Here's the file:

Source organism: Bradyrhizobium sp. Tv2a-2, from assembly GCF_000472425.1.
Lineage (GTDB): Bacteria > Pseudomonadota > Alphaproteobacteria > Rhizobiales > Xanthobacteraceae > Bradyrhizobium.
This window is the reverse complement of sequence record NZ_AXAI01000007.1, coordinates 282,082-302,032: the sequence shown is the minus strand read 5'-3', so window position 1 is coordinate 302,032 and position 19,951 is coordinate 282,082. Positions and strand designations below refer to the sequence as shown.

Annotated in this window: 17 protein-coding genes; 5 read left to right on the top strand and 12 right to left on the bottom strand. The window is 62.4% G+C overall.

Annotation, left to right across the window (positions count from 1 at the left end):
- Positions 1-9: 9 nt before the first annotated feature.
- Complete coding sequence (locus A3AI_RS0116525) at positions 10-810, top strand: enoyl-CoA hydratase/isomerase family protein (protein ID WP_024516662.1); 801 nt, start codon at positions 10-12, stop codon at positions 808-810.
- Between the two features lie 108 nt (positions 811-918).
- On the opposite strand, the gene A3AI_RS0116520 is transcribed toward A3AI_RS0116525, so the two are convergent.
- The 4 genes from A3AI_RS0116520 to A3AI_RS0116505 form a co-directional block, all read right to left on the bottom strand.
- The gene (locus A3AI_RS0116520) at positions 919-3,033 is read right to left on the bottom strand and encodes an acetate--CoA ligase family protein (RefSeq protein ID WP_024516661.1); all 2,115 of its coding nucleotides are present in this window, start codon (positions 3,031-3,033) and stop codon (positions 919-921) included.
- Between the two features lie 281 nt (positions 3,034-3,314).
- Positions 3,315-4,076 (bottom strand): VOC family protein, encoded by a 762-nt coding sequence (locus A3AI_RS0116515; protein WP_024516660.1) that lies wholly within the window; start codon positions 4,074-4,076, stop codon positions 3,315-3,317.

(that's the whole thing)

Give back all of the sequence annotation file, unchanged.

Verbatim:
Source organism: Bradyrhizobium sp. Tv2a-2, from assembly GCF_000472425.1.
Lineage (GTDB): Bacteria > Pseudomonadota > Alphaproteobacteria > Rhizobiales > Xanthobacteraceae > Bradyrhizobium.
This window is the reverse complement of sequence record NZ_AXAI01000007.1, coordinates 282,082-302,032: the sequence shown is the minus strand read 5'-3', so window position 1 is coordinate 302,032 and position 19,951 is coordinate 282,082. Positions and strand designations below refer to the sequence as shown.

Annotated in this window: 17 protein-coding genes; 5 read left to right on the top strand and 12 right to left on the bottom strand. The window is 62.4% G+C overall.

Annotation, left to right across the window (positions count from 1 at the left end):
- Positions 1-9: 9 nt before the first annotated feature.
- Complete coding sequence (locus A3AI_RS0116525) at positions 10-810, top strand: enoyl-CoA hydratase/isomerase family protein (protein ID WP_024516662.1); 801 nt, start codon at positions 10-12, stop codon at positions 808-810.
- Between the two features lie 108 nt (positions 811-918).
- On the opposite strand, the gene A3AI_RS0116520 is transcribed toward A3AI_RS0116525, so the two are convergent.
- The 4 genes from A3AI_RS0116520 to A3AI_RS0116505 form a co-directional block, all read right to left on the bottom strand.
- The gene (locus A3AI_RS0116520) at positions 919-3,033 is read right to left on the bottom strand and encodes an acetate--CoA ligase family protein (RefSeq protein ID WP_024516661.1); all 2,115 of its coding nucleotides are present in this window, start codon (positions 3,031-3,033) and stop codon (positions 919-921) included.
- Between the two features lie 281 nt (positions 3,034-3,314).
- Positions 3,315-4,076 (bottom strand): VOC family protein, encoded by a 762-nt coding sequence (locus A3AI_RS0116515; protein WP_024516660.1) that lies wholly within the window; start codon positions 4,074-4,076, stop codon positions 3,315-3,317.